How 8 Women Took on Male-Dominated Coffee Farming in Honduras

March 1st, 2021 | Sourcing & Sustainability

Typically, coffee farming is seen as a male dominated industry and we know this to be true from our own supply chain, with just under a quarter of the Fairtrade coffee farmers in our supply chains being women. However, we are also aware that this issue is often a problem of under-representation. In many cases, it is the male of the household who is formally registered as the landowner and as a cooperative member, though often his wife is as involved in the running of farming operations as he is.

Fairtrade is aware that there’s scope to improve how women are represented in cooperative structures which is why they have a strategic focus on improving gender equality. The key findings from a recent study show that their gender approach is making a difference – whether it’s through standards that call for equal opportunities for women to participate in producer organizations, investments in women-focused projects, or programmes that train them to be leaders and entrepreneurs.

Thanks to encouragement and support from organisations such as Fairtrade, many female farmers are challenging the norms and establishing all female groups.  We’re delighted to work with one such group, AMPROCAL,  who came together to represent female coffee entrepreneurs in Honduras.

Establishing an all-female group

AMPROCAL was established in 2007 by 8 women in the community of Pashapa, La Labor Ocotepeque. The goal was to strengthen the presence of female producers in the area. APROCAL dedicates itself to the processing and sale of certified coffees, the roasting of coffee for local sale and the microfinance of business opportunities for women members. There are now 134 female members who provide for their families and promote the socio-economic development of the municipality.  

How has Fairtrade helped this all-women cooperative?

With funds from the Fairtrade Premium, AMPROCAL has invested in improving the capacity and condition of the organisation’s facilities like machinery and equipment, through the purchase of land.

They invest about 30% of the Fairtrade Premium funds in the delivery of organic fertilisers, fruit trees and tools.

AMPROCAL also offers biosafety kits to schools and health centres, farm labelling and cleaning campaigns, a preventative smear campaign for members and technical assistance to producers.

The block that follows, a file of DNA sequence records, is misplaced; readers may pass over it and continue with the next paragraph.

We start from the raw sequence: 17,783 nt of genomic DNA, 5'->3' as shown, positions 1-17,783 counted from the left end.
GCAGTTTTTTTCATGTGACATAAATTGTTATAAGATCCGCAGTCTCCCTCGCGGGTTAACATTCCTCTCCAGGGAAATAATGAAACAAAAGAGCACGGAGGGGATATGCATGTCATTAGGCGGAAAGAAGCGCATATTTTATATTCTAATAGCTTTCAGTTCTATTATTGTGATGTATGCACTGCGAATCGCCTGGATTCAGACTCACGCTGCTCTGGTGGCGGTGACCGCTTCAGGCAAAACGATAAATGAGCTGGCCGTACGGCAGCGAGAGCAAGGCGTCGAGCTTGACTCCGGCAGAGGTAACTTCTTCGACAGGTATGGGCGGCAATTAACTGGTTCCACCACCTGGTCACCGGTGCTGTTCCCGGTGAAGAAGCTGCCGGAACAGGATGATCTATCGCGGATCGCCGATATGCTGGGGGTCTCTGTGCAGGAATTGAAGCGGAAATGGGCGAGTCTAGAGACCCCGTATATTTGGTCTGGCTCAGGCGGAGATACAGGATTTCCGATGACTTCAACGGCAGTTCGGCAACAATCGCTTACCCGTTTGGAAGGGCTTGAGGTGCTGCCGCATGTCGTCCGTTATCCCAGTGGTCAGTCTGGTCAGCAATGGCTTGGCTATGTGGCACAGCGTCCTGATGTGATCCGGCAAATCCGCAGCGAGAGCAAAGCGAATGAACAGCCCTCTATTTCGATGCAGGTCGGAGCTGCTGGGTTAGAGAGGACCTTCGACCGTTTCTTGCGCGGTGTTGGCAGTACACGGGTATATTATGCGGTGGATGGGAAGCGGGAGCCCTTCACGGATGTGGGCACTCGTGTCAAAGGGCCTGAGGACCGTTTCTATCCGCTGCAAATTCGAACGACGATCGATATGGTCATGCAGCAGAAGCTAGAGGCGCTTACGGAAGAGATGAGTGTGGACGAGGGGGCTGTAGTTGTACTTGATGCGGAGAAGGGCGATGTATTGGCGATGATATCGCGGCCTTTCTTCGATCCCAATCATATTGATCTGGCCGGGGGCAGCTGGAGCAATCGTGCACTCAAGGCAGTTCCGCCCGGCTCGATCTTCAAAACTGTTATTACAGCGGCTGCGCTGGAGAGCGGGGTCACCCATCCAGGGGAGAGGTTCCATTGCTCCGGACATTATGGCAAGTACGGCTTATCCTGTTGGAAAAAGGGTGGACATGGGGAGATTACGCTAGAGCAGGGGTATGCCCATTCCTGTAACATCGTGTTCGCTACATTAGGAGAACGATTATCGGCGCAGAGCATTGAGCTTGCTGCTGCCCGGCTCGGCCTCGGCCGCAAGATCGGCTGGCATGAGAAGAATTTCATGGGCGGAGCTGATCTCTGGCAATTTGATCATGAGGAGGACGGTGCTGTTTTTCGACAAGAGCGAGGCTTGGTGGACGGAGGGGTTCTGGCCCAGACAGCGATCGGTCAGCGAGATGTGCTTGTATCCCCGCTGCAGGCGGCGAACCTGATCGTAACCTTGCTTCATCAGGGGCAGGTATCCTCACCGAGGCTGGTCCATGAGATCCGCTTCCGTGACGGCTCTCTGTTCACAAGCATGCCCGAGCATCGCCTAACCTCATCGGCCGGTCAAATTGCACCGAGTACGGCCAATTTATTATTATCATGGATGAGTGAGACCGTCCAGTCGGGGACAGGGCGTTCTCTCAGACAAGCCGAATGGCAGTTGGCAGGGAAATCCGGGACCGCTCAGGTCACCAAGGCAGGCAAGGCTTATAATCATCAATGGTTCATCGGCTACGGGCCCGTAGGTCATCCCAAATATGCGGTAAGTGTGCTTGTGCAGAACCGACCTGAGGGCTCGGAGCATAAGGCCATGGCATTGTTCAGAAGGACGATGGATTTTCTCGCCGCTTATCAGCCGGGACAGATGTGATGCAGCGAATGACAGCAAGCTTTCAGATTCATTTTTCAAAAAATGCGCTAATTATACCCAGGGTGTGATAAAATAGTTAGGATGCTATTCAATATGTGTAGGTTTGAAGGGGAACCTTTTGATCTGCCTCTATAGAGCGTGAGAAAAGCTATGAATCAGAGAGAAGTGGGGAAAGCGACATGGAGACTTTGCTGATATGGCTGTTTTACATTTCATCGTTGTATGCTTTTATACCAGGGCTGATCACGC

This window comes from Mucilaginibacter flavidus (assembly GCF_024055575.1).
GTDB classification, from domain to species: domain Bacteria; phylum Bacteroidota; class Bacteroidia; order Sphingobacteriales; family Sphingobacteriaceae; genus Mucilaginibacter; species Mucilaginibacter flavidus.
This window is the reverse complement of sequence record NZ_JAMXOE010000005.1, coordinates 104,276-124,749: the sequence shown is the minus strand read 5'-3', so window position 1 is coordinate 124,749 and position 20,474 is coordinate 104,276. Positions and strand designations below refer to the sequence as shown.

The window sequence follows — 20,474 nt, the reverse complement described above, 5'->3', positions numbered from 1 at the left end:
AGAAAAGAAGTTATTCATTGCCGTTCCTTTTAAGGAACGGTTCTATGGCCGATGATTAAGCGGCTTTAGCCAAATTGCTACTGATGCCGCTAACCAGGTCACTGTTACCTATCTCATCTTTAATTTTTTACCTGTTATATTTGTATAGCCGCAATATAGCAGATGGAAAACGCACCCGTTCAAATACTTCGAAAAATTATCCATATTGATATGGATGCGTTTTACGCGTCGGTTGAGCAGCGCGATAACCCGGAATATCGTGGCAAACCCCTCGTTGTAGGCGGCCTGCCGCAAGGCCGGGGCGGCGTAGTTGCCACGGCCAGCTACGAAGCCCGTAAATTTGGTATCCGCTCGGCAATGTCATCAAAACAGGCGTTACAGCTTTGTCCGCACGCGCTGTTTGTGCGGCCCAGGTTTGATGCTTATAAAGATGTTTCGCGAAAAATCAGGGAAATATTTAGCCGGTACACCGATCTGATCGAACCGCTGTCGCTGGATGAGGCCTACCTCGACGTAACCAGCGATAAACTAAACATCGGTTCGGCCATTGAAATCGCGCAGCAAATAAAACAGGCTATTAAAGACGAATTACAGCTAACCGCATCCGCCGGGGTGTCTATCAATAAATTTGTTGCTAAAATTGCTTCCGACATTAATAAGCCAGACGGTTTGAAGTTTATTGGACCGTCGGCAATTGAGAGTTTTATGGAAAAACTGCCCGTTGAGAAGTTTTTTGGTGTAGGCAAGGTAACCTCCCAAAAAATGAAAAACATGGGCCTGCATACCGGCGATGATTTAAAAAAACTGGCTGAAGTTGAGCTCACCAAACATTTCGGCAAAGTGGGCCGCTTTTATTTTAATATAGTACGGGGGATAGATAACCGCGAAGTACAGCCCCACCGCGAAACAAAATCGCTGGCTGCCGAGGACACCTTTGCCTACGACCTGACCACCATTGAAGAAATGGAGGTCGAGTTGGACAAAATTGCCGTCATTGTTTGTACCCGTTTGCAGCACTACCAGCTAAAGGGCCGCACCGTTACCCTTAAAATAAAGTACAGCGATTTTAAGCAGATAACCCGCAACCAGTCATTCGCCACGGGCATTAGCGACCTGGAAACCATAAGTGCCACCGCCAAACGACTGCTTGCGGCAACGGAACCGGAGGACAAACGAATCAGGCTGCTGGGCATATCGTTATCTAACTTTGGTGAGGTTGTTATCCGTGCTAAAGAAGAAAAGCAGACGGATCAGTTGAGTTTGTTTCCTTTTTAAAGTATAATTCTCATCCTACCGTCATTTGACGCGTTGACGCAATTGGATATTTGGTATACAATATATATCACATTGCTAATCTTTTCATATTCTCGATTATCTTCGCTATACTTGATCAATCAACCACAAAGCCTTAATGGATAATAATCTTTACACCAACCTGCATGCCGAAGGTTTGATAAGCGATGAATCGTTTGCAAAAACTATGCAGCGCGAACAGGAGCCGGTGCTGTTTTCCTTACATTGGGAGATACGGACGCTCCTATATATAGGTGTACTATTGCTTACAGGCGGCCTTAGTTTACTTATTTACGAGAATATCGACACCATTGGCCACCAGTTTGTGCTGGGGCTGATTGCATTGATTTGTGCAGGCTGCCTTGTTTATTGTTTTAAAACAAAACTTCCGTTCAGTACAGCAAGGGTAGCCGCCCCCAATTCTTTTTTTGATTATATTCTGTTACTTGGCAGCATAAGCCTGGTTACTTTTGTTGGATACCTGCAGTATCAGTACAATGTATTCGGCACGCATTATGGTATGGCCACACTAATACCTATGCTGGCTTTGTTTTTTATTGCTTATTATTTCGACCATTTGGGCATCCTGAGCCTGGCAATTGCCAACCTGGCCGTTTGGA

The impact of Fairtrade

AMPROCAL is a business that is focused on both the economic and social development of its members and communities. Through finance and education, AMPROCAL supports women to become better and more efficient farmers.

Delmy Regalado is President of the Honduras Chapter for International Women’s Coffee Alliance (IWCA) and she was instrumental in setting up AMPROCAL We asked her to explain why the Fairtrade Certification is so important:

“For us, Fairtrade was, is and always will be the best certification we can have. This certification is not just to help sell the coffees at fair prices; it helps us to be sustainable. The world is going through very hard times where it is very difficult for people to think of others, since they are trying to cope with the situation for themselves. So, if somebody decides to pay extra money for Fairtrade certified coffee we really appreciate it. We know these people have big, big hearts. We the Fairtrade Premium, the producers can sustain their farms, their families and give help to the community. I’d like to thank everyone in the process, from roasters to consumers, who ultimately make this project possible.”

AMPROCAL Producer Profiles




“Coffee passion comes from past generations in my family and I want to teach that same love to my children and grandchildren.”

– Socorro Reyes

“My father gave me a piece of land and actually, it helps us with the money we need for our family.”

– Norma Lara

Doris’ husband left her a plot and help her to sow it. Now she has two girls and one boy and the farm is still the main source of income for the family.